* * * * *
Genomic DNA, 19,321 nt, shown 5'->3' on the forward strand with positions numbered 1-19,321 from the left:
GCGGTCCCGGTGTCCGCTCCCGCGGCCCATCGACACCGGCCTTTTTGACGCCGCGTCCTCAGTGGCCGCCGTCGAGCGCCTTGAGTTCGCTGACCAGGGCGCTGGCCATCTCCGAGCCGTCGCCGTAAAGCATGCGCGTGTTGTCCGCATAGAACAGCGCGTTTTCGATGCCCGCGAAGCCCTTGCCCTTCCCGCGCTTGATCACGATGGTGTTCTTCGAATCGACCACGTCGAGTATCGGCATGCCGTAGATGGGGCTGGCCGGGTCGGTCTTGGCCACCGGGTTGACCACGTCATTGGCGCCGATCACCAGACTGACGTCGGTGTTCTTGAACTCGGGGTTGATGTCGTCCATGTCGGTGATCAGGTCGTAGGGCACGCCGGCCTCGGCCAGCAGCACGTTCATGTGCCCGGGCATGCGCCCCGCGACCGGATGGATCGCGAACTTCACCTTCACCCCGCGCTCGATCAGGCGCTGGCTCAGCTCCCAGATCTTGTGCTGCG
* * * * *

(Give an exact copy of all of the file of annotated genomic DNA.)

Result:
Genomic DNA, 19,321 nt, shown 5'->3' on the forward strand with positions numbered 1-19,321 from the left:
GCGGTCCCGGTGTCCGCTCCCGCGGCCCATCGACACCGGCCTTTTTGACGCCGCGTCCTCAGTGGCCGCCGTCGAGCGCCTTGAGTTCGCTGACCAGGGCGCTGGCCATCTCCGAGCCGTCGCCGTAAAGCATGCGCGTGTTGTCCGCATAGAACAGCGCGTTTTCGATGCCCGCGAAGCCCTTGCCCTTCCCGCGCTTGATCACGATGGTGTTCTTCGAATCGACCACGTCGAGTATCGGCATGCCGTAGATGGGGCTGGCCGGGTCGGTCTTGGCCACCGGGTTGACCACGTCATTGGCGCCGATCACCAGACTGACGTCGGTGTTCTTGAACTCGGGGTTGATGTCGTCCATGTCGGTGATCAGGTCGTAGGGCACGCCGGCCTCGGCCAGCAGCACGTTCATGTGCCCGGGCATGCGCCCCGCGACCGGATGGATCGCGAACTTCACCTTCACCCCGCGCTCGATCAGGCGCTGGCTCAGCTCCCAGATCTTGTGCTGCG